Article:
Implementing the Medicaid Cure in Massachusetts
Right now, Massachusetts Medicaid patients choose among managed care plans simply based on the doctors within each plan’s network. Unlike Florida, Medicaid patients cannot get different or additional benefits by choosing one plan over another.
Regarding Medicaid managed care patients’ Health Outcomes, Massachusetts only reports on 9 of the 30 HEDIS (Healthcare Effectiveness Data and Information Set, developed by the National Committee for Quality Assurance) health outcomes that Florida’s tracks for its Medicaid patients.2 In a third of the HEDIS measures reported in both Massachusetts and Florida, Florida’s Medicaid Reform Pilot patients had better outcomes. Such comparisons are difficult, since Massachusetts reports fewer outcomes than Florida.
Implementation in Massachusetts is less difficult, given that the framework is already in place:
- Massachusetts already has a strong presence of statewide Medicaid managed care (63.7 percent3 of all Medicaid recipients in comprehensive managed care)
- Massachusetts has few benefits carved out of managed care (just dental, non-emergency transportation and vision, which would have to become part of the private plans)
- Massachusetts already has reporting of HEDIS health outcomes and CAHPS patient satisfaction surveys (although this is not required in Massachusetts, but is required as part of the Cure)
- Massachusetts already has an 1115 waiver that would simply need to be amended4
States looking to replicate Florida’s Medicaid Cure would need to change their Medicaid statutes to give the lead Medicaid agency authority to establish this patient-centered approach. But with the solutions and outcomes provided by Florida’s Medicaid Cure, and the fact that it is truly pro-patient and pro-taxpayer, it would definitely benefit any state. It has proven to work in the Sunshine State, and with the right focus and support, it can work anywhere.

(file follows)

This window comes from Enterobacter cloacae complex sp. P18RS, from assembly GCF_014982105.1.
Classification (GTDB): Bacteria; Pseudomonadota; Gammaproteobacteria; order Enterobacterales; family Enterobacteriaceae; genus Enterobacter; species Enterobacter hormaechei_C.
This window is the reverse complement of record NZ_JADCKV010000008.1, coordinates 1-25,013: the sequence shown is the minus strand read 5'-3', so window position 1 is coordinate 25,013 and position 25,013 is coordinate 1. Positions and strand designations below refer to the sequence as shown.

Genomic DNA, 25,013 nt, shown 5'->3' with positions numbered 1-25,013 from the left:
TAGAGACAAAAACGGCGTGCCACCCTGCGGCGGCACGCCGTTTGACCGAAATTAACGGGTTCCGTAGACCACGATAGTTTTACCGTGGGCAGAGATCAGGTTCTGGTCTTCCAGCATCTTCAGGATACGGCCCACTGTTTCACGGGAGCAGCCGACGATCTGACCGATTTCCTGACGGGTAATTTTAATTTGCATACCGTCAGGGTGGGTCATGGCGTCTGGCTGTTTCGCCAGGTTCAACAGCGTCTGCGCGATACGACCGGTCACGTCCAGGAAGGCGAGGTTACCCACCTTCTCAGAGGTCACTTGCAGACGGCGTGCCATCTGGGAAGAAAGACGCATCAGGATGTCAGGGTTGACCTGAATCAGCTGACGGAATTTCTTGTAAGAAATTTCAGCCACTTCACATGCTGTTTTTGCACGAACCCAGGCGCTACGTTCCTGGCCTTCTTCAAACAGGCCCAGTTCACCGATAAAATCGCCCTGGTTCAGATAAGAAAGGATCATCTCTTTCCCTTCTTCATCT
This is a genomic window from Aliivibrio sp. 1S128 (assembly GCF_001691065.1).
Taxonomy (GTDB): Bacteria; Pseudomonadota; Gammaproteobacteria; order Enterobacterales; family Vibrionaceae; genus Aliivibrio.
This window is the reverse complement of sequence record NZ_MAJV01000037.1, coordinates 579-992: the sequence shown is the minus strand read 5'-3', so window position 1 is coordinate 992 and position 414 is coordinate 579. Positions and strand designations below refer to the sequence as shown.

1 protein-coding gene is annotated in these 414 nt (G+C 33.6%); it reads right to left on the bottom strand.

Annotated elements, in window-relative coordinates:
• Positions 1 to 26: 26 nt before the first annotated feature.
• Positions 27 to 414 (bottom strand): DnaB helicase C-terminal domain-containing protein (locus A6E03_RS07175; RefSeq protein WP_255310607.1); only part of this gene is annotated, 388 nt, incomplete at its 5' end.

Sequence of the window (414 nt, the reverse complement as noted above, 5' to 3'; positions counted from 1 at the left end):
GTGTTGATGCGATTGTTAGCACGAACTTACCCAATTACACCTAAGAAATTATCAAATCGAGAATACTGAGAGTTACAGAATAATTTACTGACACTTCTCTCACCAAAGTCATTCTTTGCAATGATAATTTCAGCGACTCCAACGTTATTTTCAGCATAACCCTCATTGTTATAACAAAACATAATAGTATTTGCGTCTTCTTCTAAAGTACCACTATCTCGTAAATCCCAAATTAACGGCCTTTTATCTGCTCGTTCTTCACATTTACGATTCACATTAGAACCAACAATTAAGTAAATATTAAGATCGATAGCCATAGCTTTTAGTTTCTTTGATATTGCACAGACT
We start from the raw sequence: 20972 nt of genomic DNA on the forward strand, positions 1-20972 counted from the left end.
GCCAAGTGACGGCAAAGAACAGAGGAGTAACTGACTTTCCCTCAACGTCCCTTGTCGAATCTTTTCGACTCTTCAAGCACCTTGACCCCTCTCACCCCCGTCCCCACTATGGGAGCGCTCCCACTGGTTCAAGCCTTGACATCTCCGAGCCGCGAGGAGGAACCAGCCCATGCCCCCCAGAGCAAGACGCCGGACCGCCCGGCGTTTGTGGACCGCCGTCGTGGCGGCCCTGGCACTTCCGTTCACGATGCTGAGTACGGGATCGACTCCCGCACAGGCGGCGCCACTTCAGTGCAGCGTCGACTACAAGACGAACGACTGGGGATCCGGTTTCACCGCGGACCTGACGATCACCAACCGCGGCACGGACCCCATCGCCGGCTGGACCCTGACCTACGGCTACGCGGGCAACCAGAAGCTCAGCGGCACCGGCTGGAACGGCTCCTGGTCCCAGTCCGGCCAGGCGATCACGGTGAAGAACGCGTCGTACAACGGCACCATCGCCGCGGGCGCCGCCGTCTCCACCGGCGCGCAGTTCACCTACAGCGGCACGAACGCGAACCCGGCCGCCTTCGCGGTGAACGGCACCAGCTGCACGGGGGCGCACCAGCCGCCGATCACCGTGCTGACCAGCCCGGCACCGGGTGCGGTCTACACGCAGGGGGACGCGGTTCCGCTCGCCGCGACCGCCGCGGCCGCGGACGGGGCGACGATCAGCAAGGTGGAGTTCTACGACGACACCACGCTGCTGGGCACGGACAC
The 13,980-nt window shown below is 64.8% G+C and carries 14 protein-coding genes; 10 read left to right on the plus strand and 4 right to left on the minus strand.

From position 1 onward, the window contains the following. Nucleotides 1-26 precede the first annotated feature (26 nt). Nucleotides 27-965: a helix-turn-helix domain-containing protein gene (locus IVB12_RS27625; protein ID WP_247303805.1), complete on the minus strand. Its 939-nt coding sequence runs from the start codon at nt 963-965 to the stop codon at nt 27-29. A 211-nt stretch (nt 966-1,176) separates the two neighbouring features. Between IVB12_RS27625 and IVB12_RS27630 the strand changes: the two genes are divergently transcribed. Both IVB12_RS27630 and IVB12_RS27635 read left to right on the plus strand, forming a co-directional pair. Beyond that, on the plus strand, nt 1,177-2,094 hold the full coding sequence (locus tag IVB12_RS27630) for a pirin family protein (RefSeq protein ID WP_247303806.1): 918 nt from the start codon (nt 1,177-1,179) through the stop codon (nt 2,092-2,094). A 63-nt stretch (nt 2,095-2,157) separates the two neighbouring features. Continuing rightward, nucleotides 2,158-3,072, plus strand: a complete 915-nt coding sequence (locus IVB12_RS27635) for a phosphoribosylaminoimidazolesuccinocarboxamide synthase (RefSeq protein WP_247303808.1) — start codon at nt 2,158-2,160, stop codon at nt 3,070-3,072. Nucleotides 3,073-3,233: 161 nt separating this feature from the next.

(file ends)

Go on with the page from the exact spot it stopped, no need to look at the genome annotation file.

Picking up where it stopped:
Contact the Author:Foundation for Government Accountability 15275 Collier Blvd Suite 201-279 Naples, FL 34119 Phone: 239-244-8808 Fax: 239-217-4397 www.floridafga.org
- For an extensive 24-page report about Florida’s Medicaid Reform Pilot please read: Bragdon, Tarren. “Florida’s Medicaid Reform Shows the Way to Improve Health, Increase Satisfaction, and Control Costs.” The Heritage Foundation. November 9, 2011. Available at: http://www.floridafga.org/2011/11/a-medicaid-cure-floridas-medicaid-reform-pilot/
- Costanzo, Terri et al. “MassHealth Managed Care HEDIS 2010 Final Report.” Center for Health Policy and Research at UMass Medical School.” November 2010. Available at: http://www.mass.gov/eohhs/docs/masshealth/research/ hedis-2010.pdf
- “Medicaid Enrollment in Comprehensive Managed Care as a Share of Total Medicaid Enrollment.” Kaiser Family Foundation’s StateHealthFacts.org. October 2010. Available at: http://www.statehealthfacts.org/comparemaptable. jsp?ind=985&cat=4
- Gifford, Kathleen et al. “A Profile of Medicaid Managed Care Programs in 2010: Findings from a 50-State Survey.” Kaiser Family Foundation. September 2011. Pages 52-53, 58, 63, 64, and 72. Available at: http://www.kff.org/medicaid/8220.cfm